Sunday, December 29, 2013

Favorite Films, 2013

Wow. What a great year for movies. For the past couple of weeks, I've been squeezing in many of the Fall Oscar-run releases, and I've been deliberating over my list of the year with the nagging feeling that I'm forgetting something from earlier in 2013. I'm including my favorite movies of the year and some others from prior years that I finally got around to. My main criteria is probably still visceral (I want to be moved and transported), but I'm finding that more and more, I appreciate a film that shows me something new. So I'm including an Honorable Mention section, for those films that perhaps didn't hit homeruns but are must-sees for one reason or another.

My 5 Favorite Films of 2013:

Inside Llewyn Davis

A week or so in the life of a struggling folk singer, circa 1961, and one of the most intriguing portraits of an artist I've ever seen. Great performances by Oscar Isaac and John Goodman and like any Coen brothers film, lots of enigma and comedy. Loved, loved, loved.

12 Years a Slave

Honestly, I hadn't planned on seeing this. I didn't think it would offer anything new on its subject, and I thought it would be extremely depressing. I'm so glad I changed my mind. Beautifully filmed, the depth of a saga, outstanding performances by Chiwetel Ejiofor and Lupita Nyong'o but really, if Michael Fassbender doesn't win an Oscar for his role as a disturbed and cruel slave-owner, it will be a crime. He commanded every scene he was in and was just amazing. And the screenplay, which is based on a memoir, does indeed offer a unique look at the time period. Simply a great film.

The Hunt

While it may be true that you'd be hard-pressed to find a movie with Mads Mikkelsen I wouldn't like, this year's offering is outstanding. Mikkelsen plays a passive teacher struggling to retain his son's custody. When a child accuses him, the entire town begins to turn against him. I loved the mood of this film, the dark shadows and the way it felt that each person was like a spinning top--just one push and they could turn animalistic and destructive. The fear behind all anger. Mikkelsen's character was frustrating and Hamlet-esque, and the movie seemed to imply that in being this way, he may have brought it all on himself. Suspenseful, provocative, and highly entertaining.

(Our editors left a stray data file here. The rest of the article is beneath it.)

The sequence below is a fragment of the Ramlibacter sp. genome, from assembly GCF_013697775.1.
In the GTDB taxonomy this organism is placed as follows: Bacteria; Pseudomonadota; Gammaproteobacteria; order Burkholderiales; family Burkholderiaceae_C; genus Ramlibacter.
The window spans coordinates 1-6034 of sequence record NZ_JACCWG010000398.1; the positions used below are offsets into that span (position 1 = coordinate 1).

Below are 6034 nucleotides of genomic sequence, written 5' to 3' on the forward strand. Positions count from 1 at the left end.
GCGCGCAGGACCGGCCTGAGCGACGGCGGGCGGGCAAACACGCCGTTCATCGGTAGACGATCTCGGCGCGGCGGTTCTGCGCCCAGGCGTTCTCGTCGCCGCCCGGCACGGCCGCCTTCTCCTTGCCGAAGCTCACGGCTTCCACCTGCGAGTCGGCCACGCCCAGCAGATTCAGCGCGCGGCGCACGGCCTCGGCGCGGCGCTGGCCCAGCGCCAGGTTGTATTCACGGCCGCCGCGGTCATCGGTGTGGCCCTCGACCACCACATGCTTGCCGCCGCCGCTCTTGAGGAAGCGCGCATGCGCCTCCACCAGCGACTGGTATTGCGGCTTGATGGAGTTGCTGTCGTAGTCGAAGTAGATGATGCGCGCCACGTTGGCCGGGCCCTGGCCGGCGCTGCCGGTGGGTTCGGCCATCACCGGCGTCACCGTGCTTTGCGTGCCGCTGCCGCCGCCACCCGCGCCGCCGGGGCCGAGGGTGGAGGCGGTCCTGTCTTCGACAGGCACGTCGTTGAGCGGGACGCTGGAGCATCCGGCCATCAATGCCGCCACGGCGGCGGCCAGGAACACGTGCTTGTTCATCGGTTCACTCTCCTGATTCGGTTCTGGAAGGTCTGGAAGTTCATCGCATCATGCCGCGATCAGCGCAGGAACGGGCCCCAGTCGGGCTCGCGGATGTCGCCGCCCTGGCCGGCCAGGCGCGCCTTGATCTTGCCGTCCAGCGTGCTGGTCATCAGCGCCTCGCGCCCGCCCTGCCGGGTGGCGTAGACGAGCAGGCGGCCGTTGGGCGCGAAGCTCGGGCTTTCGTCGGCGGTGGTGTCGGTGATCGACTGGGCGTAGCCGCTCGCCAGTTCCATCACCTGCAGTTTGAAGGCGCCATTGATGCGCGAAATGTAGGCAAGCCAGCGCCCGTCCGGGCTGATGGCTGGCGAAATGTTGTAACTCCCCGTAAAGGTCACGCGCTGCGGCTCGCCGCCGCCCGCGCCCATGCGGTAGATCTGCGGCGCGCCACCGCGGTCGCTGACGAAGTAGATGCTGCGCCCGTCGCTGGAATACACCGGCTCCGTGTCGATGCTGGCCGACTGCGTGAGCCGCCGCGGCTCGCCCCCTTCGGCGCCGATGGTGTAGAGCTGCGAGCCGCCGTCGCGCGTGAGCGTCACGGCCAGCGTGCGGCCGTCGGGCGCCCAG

Before Midnight

OK, lets start at the beginning. Did you see Before Sunrise (1995)? What about Before Sunset (2004)? If your answer is no, then you have some work to do. The former was the story of two strangers who meet in Paris and fall in love. The second, the story of their reunion almost a decade later. This latest installment catches up with Jesse and Celine another nine years later. They are middle-aged and taking a trip to Greece, where we watch them rehash their now-long-term relationship and decide on a future course. One of the best, truest marital arguments I've ever seen, and a mesmerizing portrait of the couple who have remained engaging for twenty years. You will only be sad that you may have to wait nine years for another.

All is Lost

A man on a boat, alone. Problems ensue. Man fights, time and again, to survive. Take it as an allegory of each man's final, solo journey or as a primer on how to keep your communication devices dry and working properly. Either way, this film grabs you from the first frames and never lets go. Robert Redford is seventy-seven years old but honestly, this role would challenge a man of any age. He is amazing and you won't be able to look away, even though he speaks maybe four or five sentences the entire film. Gripping, from start to end, and plenty to think about when you get home. I keep returning to this one, replaying parts in my mind and finding greater depths.

Honorable Mentions (Subtitle: Films I liked very much for one reason or another but I felt missed the mark on something else):